ust how long will it take for the 2016 presidential campaign to take over our television sets and car radios with obnoxiously negative ads now that candidates from
are jumping in? Probably not very long. At least we still have mute buttons. We also have the latest statewide news roundup to get your week started.
It's Monday, April 13, 2015
Surprising exactly no one, Hillary Clinton, a former secretary of state, US senator and first lady, announced her 2016 presidential campaign via
and social media on Sunday. New Mexico Democrats say they’re “Ready for Hillary.” State Republicans, not so much.
Republican presidential candidate Sen. Rand Paul, R-KY, may be blazing a new path to reform pot laws, but former New Mexico Gov. Gary Johnson says Paul isn’t really a libertarian.
On Saturday, the Albuquerque Public Schools Board of Education picked a California educator to lead the district. Louis Valentino beat out Almudena Abeyta, deputy superintendent for teaching and learning for the Santa Fe school district, for the top post. Valentino faces some tough challenges but already has some big plans in store for the state’s largest school district, including closing achievement gaps.
Full time University of New Mexico students will be paying about $217 more a semester next year, after regents approved a 3 percent tuition hike and a jump of 4.5 percent in student fees. The regent’s new tuition model offers an incentive for students to graduate in four years.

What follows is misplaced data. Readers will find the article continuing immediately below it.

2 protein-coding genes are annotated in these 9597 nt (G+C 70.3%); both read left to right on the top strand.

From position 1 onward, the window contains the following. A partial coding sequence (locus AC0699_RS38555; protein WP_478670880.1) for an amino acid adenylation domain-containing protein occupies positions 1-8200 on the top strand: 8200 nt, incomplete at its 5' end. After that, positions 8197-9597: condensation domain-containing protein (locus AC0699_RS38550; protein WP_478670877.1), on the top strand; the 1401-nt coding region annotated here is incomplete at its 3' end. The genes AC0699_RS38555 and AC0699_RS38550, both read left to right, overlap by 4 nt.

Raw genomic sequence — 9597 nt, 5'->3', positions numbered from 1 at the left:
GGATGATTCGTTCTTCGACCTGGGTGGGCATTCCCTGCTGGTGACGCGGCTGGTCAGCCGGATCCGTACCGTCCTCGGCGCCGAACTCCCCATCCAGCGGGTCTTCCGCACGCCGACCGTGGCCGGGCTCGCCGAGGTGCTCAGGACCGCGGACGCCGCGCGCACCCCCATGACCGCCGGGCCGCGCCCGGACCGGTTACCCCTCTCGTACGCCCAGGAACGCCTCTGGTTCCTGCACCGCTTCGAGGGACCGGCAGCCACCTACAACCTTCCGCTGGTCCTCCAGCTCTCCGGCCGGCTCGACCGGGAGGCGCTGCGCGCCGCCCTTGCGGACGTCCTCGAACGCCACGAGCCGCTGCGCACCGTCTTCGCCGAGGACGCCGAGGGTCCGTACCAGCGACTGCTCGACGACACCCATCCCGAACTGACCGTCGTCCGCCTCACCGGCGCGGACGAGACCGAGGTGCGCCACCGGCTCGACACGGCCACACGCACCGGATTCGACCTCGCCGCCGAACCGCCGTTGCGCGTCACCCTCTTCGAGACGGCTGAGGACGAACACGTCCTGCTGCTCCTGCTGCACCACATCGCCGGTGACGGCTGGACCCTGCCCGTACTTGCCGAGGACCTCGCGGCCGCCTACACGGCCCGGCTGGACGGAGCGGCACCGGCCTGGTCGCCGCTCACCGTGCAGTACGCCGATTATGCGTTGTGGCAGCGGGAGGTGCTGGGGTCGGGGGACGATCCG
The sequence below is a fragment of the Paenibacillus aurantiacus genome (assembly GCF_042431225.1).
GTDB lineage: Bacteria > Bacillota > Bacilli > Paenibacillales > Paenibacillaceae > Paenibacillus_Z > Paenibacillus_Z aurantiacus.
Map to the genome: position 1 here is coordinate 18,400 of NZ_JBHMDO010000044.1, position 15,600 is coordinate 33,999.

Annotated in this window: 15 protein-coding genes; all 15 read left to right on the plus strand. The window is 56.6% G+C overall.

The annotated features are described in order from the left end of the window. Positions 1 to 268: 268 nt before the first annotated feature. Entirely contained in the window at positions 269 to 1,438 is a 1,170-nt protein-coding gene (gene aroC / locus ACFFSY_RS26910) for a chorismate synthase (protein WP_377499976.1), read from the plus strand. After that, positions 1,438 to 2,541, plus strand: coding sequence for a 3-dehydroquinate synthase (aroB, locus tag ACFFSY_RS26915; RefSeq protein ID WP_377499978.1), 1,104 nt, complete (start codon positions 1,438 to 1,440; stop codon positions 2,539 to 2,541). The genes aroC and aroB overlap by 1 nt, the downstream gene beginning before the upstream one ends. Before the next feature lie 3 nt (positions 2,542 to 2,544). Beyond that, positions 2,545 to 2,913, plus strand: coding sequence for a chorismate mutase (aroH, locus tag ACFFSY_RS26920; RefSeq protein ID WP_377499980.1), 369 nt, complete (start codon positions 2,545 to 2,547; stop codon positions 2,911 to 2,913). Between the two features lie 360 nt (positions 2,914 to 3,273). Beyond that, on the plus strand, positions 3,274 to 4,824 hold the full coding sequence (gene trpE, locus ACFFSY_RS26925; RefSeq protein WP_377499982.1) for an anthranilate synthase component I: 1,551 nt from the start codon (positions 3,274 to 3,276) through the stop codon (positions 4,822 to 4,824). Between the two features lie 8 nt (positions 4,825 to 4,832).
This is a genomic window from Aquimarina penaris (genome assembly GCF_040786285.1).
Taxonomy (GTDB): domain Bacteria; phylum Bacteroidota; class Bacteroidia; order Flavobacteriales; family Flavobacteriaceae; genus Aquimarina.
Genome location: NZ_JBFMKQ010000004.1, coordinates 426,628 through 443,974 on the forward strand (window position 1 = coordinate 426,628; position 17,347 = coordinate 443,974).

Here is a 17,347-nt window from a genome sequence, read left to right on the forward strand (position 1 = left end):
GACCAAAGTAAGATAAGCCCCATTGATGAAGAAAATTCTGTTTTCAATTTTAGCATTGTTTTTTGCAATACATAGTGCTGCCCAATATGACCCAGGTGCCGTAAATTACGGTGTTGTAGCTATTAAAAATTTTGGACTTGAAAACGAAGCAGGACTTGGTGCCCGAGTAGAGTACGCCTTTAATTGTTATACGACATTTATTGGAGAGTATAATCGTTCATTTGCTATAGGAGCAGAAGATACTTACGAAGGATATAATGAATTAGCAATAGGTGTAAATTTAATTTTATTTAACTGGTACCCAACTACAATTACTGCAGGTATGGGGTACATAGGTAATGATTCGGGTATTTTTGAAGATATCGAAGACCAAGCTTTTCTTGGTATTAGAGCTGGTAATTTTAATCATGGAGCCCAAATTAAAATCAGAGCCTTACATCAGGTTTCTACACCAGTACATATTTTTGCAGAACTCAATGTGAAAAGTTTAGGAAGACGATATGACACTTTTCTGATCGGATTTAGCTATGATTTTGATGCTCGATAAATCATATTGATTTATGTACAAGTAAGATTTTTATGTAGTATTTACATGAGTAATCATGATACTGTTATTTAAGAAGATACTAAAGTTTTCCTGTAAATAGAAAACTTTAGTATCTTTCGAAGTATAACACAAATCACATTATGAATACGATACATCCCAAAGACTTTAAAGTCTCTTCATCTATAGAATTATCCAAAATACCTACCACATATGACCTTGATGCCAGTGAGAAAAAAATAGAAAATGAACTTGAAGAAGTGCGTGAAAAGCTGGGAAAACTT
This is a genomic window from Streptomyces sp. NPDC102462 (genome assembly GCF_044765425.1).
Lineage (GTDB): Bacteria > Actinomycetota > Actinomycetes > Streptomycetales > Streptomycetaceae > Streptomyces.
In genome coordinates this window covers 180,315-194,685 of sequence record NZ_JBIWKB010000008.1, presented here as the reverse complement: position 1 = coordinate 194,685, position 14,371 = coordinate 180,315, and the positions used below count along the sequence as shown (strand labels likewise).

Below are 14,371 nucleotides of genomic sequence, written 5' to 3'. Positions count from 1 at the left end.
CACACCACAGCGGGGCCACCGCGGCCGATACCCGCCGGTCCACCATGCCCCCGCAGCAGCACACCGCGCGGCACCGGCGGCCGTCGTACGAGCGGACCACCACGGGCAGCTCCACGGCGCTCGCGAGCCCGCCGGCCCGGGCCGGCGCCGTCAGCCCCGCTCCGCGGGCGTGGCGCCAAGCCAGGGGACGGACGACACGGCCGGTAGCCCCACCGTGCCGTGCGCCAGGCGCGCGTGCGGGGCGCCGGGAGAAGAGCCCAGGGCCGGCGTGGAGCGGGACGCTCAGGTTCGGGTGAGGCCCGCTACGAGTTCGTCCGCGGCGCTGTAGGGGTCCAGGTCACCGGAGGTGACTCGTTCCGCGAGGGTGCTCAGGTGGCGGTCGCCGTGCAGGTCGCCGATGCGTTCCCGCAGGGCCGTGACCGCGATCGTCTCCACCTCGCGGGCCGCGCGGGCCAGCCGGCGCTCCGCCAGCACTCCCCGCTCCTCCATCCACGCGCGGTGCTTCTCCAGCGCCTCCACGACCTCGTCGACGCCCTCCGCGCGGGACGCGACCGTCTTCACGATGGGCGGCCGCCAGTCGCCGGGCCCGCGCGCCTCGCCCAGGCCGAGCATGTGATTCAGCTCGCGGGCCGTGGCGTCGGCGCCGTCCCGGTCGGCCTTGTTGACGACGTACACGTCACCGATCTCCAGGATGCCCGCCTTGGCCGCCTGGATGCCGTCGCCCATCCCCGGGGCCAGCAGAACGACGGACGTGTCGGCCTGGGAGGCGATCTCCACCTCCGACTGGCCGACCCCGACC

School counselors in Taos are speaking out against those new standardized tests. The volume of standardized testing, they contend, is forcing them to give up their primary jobs: addressing the many and ever-changing emotional, social and behavioral needs of students.
Under pressure, Gov. Susana Martinez signed a new bill that limits civil forfeitures, but it doesn’t appear she really likes it too much.
National Guard members in New Mexico will be able to take full advantage of federal life insurance benefits under a bill signed by Gov. Martinez on Friday.
A federal judge has blocked efforts by a Navajo Nation coal mine to expand operations within its permitted area in northwestern New Mexico. Navajo Transitional Energy Co. LLC is seeking an emergency stay on the ruling by US District Judge John Kane in Colorado. The company says the ruling will not affect supply to the Four Corners power plant in the immediate future but jeopardizes its long-term sustainability.
Opponents of coyote-killing contests aren’t giving up just because a bill to ban them was killed in the New Mexico Senate.
Las Cruces-area bishop Oscar Cantú is back from the United Nations in New York City and an international panel discussion that raised the moral argument against the possession and use of nuclear weapons.
Cantú said for an act of war to be just, it must discriminate between combatants and noncombatants.
Santa Fe officials and the nonprofit Interfaith Community Shelter Group have come to a new agreement that they hope will ease tensions around the publicly owned shelter for the homeless.
Elder care costs are soaring. In fact, the median bill for a private room in a nursing home is now $91,250 a year, according to an industry survey out Thursday.
A SpaceX rocket launch scheduled to deliver supplies to astronauts aboard the International Space Station today has big implications for the future of rocket testing at Spaceport America in southern New Mexico.
The Albuquerque Isotopes are off to a so-so start. In a hitting derby on Sunday, the 'Topes beat Reno 16-10. The 2-2 team plays Tacoma in Albuquerque tonight at 6:35 pm.
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